"July was the bloodiest month in Baghdad's modern history - in all, 1,100 bodies were brought to the city's mortuary; executed for the most part, eviscerated, stabbed, bludgeoned, tortured to death. The figure is secret.
We are not supposed to know that the Iraqi capital's death toll last month was only 700 short of the total American fatalities in Iraq since April of 2003. Of the dead, 963 were men - many with their hands bound, their eyes taped and bullets in their heads - and 137 women. The statistics are as shameful as they are horrifying. For these are the men and women we supposedly came to "liberate" - and about whose fate we do not care.
... It is clear that death squads are roaming the streets of a city which is supposed to be under the control of the US military and the American-supported, elected government of Ibrahim al-Jaafari. Never in recent history has such anarchy been let loose on the civilians of this city - yet the Western and Iraqi authorities show no interest in disclosing the details. The writing of the new constitution - or the failure to complete it - now occupies the time of Western diplomats and journalists. The dead, it seems, do not count.Secrets of the Morgue: Baghdad's Body Count
Robert Fisk, August 17, 2005
"One of Iraq’s top psychiatrists says that more than two years of war, occupation and insurgency have turned the country into possibly the most psychologically damaged place in the world. "Psychologically, it may be the worst affected country in the world,” Dr. Harith Hassan, the former head of Baghdad's Psychological Research Center, told Reuters news agency last week.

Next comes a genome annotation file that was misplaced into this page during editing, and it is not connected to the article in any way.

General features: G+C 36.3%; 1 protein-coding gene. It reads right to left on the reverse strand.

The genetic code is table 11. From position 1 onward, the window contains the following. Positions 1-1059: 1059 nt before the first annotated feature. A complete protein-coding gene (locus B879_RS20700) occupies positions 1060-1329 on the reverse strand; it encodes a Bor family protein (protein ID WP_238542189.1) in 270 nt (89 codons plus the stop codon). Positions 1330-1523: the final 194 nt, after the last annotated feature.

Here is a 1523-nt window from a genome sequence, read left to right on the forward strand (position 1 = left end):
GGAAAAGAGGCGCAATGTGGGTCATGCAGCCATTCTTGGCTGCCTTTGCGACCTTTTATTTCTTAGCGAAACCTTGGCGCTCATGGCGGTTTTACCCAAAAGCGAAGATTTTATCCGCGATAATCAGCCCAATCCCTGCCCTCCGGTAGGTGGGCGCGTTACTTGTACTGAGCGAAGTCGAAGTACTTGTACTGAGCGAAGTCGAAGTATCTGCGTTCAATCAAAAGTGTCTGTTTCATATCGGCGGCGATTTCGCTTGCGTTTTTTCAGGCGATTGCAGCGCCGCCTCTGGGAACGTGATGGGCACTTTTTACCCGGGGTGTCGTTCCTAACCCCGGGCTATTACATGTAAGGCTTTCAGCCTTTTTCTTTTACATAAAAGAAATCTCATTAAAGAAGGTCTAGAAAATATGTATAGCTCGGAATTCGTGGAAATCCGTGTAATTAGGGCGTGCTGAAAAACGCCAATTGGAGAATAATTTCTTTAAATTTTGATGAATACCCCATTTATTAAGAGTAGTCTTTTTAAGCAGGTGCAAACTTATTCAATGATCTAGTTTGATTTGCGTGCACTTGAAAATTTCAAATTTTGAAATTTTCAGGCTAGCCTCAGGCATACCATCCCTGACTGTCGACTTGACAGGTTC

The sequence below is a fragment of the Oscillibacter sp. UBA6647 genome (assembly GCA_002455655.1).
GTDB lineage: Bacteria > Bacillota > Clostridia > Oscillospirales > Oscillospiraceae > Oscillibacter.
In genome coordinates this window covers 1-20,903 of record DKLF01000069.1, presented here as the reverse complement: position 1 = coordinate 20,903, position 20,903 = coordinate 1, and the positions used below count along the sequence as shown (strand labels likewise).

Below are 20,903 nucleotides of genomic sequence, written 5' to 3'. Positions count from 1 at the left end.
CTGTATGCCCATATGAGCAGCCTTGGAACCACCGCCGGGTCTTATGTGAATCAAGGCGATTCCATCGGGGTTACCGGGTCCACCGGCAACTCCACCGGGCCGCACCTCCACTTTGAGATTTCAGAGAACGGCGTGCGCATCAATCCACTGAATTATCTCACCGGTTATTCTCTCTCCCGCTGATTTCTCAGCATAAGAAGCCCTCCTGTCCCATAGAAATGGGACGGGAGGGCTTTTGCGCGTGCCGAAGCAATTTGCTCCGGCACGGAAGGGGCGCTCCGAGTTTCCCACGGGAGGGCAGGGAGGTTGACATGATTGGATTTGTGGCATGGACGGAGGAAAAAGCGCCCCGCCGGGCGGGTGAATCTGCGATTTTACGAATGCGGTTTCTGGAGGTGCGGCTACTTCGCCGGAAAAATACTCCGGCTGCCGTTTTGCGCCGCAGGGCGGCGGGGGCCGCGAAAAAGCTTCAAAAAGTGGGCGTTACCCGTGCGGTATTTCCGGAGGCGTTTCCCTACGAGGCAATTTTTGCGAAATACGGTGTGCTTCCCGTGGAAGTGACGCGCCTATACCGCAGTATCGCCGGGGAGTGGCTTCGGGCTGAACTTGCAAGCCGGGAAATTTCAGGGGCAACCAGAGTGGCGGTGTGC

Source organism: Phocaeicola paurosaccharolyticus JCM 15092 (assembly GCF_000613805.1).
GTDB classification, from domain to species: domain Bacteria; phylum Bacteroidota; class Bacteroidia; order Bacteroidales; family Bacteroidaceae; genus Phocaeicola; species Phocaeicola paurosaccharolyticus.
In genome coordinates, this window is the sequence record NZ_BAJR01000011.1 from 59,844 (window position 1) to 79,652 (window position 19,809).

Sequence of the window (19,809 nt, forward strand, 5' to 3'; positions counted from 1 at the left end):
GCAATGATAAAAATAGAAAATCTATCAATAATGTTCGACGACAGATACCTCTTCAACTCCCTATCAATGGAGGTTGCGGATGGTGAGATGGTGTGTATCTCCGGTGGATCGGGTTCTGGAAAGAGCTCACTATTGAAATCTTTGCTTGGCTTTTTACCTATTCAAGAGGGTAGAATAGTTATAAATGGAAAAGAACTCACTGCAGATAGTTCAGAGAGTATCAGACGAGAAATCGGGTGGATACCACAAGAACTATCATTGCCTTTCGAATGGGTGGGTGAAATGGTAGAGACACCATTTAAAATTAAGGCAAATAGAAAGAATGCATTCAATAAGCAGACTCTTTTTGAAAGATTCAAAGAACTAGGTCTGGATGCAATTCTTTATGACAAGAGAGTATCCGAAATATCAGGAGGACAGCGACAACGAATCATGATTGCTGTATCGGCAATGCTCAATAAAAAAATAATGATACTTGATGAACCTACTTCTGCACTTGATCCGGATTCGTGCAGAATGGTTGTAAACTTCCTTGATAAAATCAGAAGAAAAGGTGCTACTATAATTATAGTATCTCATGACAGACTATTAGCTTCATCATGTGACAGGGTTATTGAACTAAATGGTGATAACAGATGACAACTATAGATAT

“What's going on is really a catastrophe from a psychological and a societal point of view.”More than 70 percent of the private clients Hassan sees each week are suffering from post-traumatic stress disorder (PTSD), a severe anxiety condition, he said.
Since the "shock and awe" of the 2003 U.S. bombing, Iraqis have had to deal with occupation by foreign forces, random and widespread death brought about by insurgents, and the growing effects of sectarian tensions."Psychological trauma widespread in Iraq
August 16, 2005
"Well, we've made the decision to defeat the terrorists abroad so we don't have to face them here at home. And when you engage the terrorists abroad, it causes activity and action."
... "But Iraq has—have got people there that are willing to kill, and they're hard-nosed killers.
And we will work with the Iraqis to secure their future."
President Bush, Washington, D.C., April 28, 2005The Complete Bushisms